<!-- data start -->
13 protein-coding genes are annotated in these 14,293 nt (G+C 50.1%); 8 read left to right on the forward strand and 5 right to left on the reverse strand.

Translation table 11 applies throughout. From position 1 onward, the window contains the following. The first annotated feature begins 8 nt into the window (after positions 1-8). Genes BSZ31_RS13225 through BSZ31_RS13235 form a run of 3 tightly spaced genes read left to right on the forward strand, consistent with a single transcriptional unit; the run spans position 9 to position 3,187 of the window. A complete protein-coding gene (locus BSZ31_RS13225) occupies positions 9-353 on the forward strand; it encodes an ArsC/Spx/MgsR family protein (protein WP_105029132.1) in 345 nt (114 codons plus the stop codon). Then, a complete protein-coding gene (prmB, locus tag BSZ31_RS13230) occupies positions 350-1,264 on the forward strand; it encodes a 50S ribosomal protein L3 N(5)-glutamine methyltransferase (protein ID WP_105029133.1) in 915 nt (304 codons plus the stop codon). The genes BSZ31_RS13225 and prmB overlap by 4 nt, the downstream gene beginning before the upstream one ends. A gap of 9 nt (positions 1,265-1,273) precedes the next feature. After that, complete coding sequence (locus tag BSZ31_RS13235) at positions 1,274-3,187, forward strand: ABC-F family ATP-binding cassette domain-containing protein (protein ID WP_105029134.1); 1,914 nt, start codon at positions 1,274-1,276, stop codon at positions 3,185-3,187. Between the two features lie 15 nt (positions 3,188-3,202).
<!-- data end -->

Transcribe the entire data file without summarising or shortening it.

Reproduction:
13 protein-coding genes are annotated in these 14,293 nt (G+C 50.1%); 8 read left to right on the forward strand and 5 right to left on the reverse strand.

Translation table 11 applies throughout. From position 1 onward, the window contains the following. The first annotated feature begins 8 nt into the window (after positions 1-8). Genes BSZ31_RS13225 through BSZ31_RS13235 form a run of 3 tightly spaced genes read left to right on the forward strand, consistent with a single transcriptional unit; the run spans position 9 to position 3,187 of the window. A complete protein-coding gene (locus BSZ31_RS13225) occupies positions 9-353 on the forward strand; it encodes an ArsC/Spx/MgsR family protein (protein WP_105029132.1) in 345 nt (114 codons plus the stop codon). Then, a complete protein-coding gene (prmB, locus tag BSZ31_RS13230) occupies positions 350-1,264 on the forward strand; it encodes a 50S ribosomal protein L3 N(5)-glutamine methyltransferase (protein ID WP_105029133.1) in 915 nt (304 codons plus the stop codon). The genes BSZ31_RS13225 and prmB overlap by 4 nt, the downstream gene beginning before the upstream one ends. A gap of 9 nt (positions 1,265-1,273) precedes the next feature. After that, complete coding sequence (locus tag BSZ31_RS13235) at positions 1,274-3,187, forward strand: ABC-F family ATP-binding cassette domain-containing protein (protein ID WP_105029134.1); 1,914 nt, start codon at positions 1,274-1,276, stop codon at positions 3,185-3,187. Between the two features lie 15 nt (positions 3,188-3,202).